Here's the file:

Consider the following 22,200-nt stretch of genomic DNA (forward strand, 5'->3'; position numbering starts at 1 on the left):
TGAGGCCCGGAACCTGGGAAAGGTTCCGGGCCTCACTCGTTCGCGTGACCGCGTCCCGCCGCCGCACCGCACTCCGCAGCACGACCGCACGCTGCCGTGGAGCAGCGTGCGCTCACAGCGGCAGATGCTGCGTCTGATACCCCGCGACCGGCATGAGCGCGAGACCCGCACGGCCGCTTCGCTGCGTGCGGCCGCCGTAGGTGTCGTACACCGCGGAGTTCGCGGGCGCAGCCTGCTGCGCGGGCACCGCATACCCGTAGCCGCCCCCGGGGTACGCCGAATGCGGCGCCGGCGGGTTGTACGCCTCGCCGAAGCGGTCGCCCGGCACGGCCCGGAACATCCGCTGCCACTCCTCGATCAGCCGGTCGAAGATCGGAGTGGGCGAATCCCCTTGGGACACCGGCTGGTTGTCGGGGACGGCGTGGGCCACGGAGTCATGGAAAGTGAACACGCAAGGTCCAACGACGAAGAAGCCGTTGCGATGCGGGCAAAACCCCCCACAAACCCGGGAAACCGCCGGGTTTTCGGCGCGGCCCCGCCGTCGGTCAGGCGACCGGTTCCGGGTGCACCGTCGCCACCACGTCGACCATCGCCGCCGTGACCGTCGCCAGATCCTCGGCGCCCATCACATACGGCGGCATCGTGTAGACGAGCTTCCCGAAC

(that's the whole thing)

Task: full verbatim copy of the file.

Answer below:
Consider the following 22,200-nt stretch of genomic DNA (forward strand, 5'->3'; position numbering starts at 1 on the left):
TGAGGCCCGGAACCTGGGAAAGGTTCCGGGCCTCACTCGTTCGCGTGACCGCGTCCCGCCGCCGCACCGCACTCCGCAGCACGACCGCACGCTGCCGTGGAGCAGCGTGCGCTCACAGCGGCAGATGCTGCGTCTGATACCCCGCGACCGGCATGAGCGCGAGACCCGCACGGCCGCTTCGCTGCGTGCGGCCGCCGTAGGTGTCGTACACCGCGGAGTTCGCGGGCGCAGCCTGCTGCGCGGGCACCGCATACCCGTAGCCGCCCCCGGGGTACGCCGAATGCGGCGCCGGCGGGTTGTACGCCTCGCCGAAGCGGTCGCCCGGCACGGCCCGGAACATCCGCTGCCACTCCTCGATCAGCCGGTCGAAGATCGGAGTGGGCGAATCCCCTTGGGACACCGGCTGGTTGTCGGGGACGGCGTGGGCCACGGAGTCATGGAAAGTGAACACGCAAGGTCCAACGACGAAGAAGCCGTTGCGATGCGGGCAAAACCCCCCACAAACCCGGGAAACCGCCGGGTTTTCGGCGCGGCCCCGCCGTCGGTCAGGCGACCGGTTCCGGGTGCACCGTCGCCACCACGTCGACCATCGCCGCCGTGACCGTCGCCAGATCCTCGGCGCCCATCACATACGGCGGCATCGTGTAGACGAGCTTCCCGAAC